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South Korea announces site for US missile defence system

Published 13/07/2016

Protesters stage a rally in front of the Defence Ministry in Seoul to denounce deployment of the US's Terminal High-Altitude Area Defence (THAAD) system (AP)
Protesters stage a rally in front of the Defence Ministry in Seoul to denounce deployment of the US's Terminal High-Altitude Area Defence (THAAD) system (AP)

An advanced US missile defence system will be deployed in a rural farming town in south-eastern South Korea, Seoul officials have said.

The announcement angered not only North Korea and China but also local residents who fear potential health hazards that they believe the system might cause.

As word of the location for the Terminal High-Altitude Area Defence, or THAAD, spread even before the formal announcement, thousands of residents in the town of Seongju, the site for the US system, rallied and demanded the government cancel its decision. A group of local leaders wrote letters of complaint in blood that they plan to give to the Defence Ministry.

"We oppose with our lives the THAAD deployment," one of the letters said, according to Seongju local council speaker Bae Jae Man, one of the 10 people who wrote the letter.

Seoul and Washington officials say they need the missile system to better deal with what they call increasing North Korean military threats. On Monday, North Korea warned it will take unspecified "physical" measures once the location for THAAD is announced.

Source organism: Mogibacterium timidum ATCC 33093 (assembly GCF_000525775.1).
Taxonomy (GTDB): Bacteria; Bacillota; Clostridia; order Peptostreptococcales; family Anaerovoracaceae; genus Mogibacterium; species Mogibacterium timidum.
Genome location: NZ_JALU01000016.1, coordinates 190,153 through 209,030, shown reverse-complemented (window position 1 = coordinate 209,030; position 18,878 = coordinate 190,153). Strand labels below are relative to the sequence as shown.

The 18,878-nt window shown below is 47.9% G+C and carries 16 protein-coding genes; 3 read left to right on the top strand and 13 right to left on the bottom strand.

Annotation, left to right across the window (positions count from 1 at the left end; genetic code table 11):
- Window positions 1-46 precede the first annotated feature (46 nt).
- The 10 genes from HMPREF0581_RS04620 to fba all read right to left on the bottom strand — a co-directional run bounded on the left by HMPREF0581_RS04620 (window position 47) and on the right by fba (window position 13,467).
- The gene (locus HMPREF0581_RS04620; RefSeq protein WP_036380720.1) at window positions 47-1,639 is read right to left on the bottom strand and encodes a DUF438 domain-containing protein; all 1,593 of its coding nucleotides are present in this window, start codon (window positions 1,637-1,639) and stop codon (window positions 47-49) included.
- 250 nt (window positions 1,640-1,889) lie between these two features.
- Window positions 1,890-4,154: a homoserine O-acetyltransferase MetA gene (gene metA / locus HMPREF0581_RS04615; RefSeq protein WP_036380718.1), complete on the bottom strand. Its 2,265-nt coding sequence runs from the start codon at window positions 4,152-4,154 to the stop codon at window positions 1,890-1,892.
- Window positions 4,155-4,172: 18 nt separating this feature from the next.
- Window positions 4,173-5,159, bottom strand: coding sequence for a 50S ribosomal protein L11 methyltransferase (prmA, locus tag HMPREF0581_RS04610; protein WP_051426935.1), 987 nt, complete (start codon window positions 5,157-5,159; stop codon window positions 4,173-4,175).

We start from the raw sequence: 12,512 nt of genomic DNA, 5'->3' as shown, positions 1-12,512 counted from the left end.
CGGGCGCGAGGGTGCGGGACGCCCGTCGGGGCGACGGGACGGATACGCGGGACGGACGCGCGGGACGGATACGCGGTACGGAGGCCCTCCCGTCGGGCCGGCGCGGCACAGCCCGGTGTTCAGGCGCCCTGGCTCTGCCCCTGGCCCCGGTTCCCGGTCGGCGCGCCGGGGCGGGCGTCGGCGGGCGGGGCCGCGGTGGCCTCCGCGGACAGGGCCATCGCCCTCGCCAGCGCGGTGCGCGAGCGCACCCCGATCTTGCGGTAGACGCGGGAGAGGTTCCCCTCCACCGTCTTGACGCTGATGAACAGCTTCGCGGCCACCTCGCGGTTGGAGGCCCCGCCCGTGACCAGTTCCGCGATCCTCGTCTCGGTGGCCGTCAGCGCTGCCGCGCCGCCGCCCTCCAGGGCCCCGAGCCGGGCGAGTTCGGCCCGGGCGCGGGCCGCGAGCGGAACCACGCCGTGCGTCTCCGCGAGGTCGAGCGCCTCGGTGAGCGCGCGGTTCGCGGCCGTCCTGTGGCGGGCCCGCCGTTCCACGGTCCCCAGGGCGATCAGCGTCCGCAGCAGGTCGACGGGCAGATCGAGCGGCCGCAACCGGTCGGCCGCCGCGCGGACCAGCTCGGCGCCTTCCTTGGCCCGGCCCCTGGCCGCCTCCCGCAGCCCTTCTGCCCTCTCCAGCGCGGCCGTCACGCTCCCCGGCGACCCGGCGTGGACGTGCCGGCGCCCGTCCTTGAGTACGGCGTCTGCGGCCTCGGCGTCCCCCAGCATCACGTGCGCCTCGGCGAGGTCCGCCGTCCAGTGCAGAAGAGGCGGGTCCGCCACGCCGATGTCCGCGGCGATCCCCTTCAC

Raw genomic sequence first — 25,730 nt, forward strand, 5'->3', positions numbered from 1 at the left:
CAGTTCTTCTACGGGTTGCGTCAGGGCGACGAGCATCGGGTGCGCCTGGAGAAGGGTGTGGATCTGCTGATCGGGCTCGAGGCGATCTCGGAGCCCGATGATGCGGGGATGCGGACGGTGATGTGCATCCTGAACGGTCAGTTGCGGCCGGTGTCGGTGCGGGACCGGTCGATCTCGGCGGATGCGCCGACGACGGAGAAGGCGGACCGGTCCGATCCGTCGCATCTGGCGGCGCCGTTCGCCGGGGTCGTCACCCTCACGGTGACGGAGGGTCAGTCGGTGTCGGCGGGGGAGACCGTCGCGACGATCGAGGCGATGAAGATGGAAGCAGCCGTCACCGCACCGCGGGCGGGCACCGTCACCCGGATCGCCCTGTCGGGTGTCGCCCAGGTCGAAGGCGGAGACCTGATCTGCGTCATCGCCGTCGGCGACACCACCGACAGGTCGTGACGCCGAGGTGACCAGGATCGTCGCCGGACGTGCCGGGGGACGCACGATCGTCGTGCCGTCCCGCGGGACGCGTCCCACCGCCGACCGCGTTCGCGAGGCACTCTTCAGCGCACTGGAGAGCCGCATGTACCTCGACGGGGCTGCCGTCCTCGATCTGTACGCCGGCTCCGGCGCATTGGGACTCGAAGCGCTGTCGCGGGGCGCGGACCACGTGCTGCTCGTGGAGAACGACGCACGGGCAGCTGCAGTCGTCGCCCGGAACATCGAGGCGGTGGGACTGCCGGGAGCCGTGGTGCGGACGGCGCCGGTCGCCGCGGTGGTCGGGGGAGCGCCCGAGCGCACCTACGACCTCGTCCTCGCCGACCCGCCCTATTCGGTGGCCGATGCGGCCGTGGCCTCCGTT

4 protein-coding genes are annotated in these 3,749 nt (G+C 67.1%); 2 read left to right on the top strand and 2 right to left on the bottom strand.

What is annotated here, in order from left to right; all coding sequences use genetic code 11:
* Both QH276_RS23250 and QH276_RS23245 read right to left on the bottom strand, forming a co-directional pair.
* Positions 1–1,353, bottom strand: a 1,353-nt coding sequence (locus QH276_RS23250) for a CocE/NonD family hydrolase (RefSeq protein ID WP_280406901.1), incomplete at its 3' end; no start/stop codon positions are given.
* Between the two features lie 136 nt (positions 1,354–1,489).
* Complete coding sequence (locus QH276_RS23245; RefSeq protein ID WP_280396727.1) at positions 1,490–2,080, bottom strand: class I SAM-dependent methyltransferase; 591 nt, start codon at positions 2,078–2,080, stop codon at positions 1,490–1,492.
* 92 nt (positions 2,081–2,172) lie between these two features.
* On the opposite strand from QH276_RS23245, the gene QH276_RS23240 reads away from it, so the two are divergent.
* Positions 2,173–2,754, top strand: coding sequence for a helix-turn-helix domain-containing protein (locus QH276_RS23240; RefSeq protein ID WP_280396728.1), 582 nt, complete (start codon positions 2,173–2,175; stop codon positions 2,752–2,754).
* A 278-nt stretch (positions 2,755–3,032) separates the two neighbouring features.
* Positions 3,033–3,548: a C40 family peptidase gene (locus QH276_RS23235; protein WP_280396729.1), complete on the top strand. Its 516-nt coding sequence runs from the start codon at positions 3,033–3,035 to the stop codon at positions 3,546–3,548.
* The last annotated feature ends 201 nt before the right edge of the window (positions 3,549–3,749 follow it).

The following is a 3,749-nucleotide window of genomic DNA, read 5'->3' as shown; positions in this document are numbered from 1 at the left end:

Seoul's Deputy Defence Minister, Ryu Je Seung, told a news conference that Seongju was picked because it can maximise the THAAD's military effectiveness while satisfying environmental, health and safety standards.

He said a THAAD system stationed in Seongju would cover two-thirds of South Korea's territory against possible North Korean nuclear and missile threats, and that the countries' defence chiefs had approved the decision.

China and Russia oppose the system which they believe helps US radar track missiles in their countries. Seoul and Washington say the system targets only North Korea. Many South Koreans fear that China, South Korea's biggest trading partner, might take economic retaliatory measures.

Residents in Seongju and several other villages previously rumoured to be candidate sites for the THAAD system have already launched protests, citing concerns that the electromagnetic waves which THAAD radar systems emit could cause health problems.

Defence officials have disputed that, saying the system will be located on a mountain, not in a residential area, and is harmless if people stay at least 100 yards away from it.

Seoul and Washington launched talks on the THAAD deployment after North Korea conducted a fourth nuclear test and carried out a long-range rocket launch earlier this year.

The United States stations about 28,500 troops in South Korea as deterrence against potential aggression from North Korea. China assisted North Korea during the 1950-53 Korean War, while American-led UN troops fought alongside South Korea.

AP

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